Originally I was going to spin another handpainted single of Verb's merino/silk for plying with the tussah, but went off the rez with a white merino/cashmere top instead. I think the white really shows off the long stretches of color Kristine dyed that I tried to keep intact.


Another reason I chose the white was because it is superwash-- my baby sister just had her baby and I wanted to weave her a large nursing wrap/coverup that could be easily washed when my nephew invariably does a baby blowup near or on it. I changed my mind though (like usual)... the yarn is just way too soft for weaving; not that it wouldn't hold up to it but that the crazy softness just wouldn't translate to a woven fabric like a knitted one would.


I kept trying to take pictures so I could choose the one that looked the softest :) I don't know if it worked but eh, I could look at the shine of the silk all day.


I ended up with about 400 yards of a light worsted weight and already started on a little something :) Any guesses? Leave me a comment on what you would make and I'll randomly draw a name once I finish the project and post pictures (a week? two?) The winner will receive the aVfKW merino/silk I didn't spin for this project...


3 ounces in the exclusive Ultra fiber club colorway, "Roman Numeral." Don't spin? Never a better time or better fiber to learn with ;) Or, tear it into strips and knit with the roving, use it as mitten thrums, make a CoCoKnits fleeced earflap hat, felt something beautiful, replace the pet rock on your desk... it's up to you :)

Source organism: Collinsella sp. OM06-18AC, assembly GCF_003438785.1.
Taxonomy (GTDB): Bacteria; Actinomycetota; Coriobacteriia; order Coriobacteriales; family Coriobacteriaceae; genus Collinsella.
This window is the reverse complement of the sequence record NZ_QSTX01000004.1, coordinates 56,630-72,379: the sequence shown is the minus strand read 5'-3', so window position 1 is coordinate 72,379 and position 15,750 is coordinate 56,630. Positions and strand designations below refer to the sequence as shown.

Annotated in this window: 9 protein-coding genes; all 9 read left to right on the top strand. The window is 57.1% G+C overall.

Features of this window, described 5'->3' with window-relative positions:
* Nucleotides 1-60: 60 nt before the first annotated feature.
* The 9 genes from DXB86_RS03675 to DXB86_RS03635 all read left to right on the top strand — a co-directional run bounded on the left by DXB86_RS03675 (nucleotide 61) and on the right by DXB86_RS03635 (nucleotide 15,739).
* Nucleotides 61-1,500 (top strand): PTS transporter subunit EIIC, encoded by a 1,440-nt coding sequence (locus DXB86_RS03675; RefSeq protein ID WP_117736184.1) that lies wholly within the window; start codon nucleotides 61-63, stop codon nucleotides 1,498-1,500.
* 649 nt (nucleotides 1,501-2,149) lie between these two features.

Miss you!

Monday, April 13, 2009

differences in carding and combing romeldale fleece

This was going to be part of my last post, but it got way too long! If you hadn't seen it, I took this wonderful Romeldale fleece from Peeper Hollow Farm...

(actual photo of Hartley the sheep whose fleece is in the bag!)

...separated it into pieces and scoured it, intending to handcard the fleece for spinning into a heathery grey. I was hoping the handcards would leave me with a evenly colored, airy, squishy yarn to take advantage of the crimpy life in the fleece-- but I had a lot of problems with evenness and bumps. After a few rolags on the handcards I decided to comb a sample on the big combs, and unfortunately both cards and combs weren't quite right. I did find the difference between the preps interesting though and figured it's always fun to share :)

Rolag from handcards pulled into roving, left; sliver pulled off of combs, right

It's easy to see how clean the sliver is on the right with all of the waste fibers removed-- it's also easy to see the "jumbly" nature of handcarded fibers (along with shorter and longer bits and bumps) as well. I prefer a smoother fiber prep (using combs)-- but combs aren't always going to produce exactly what you want, either.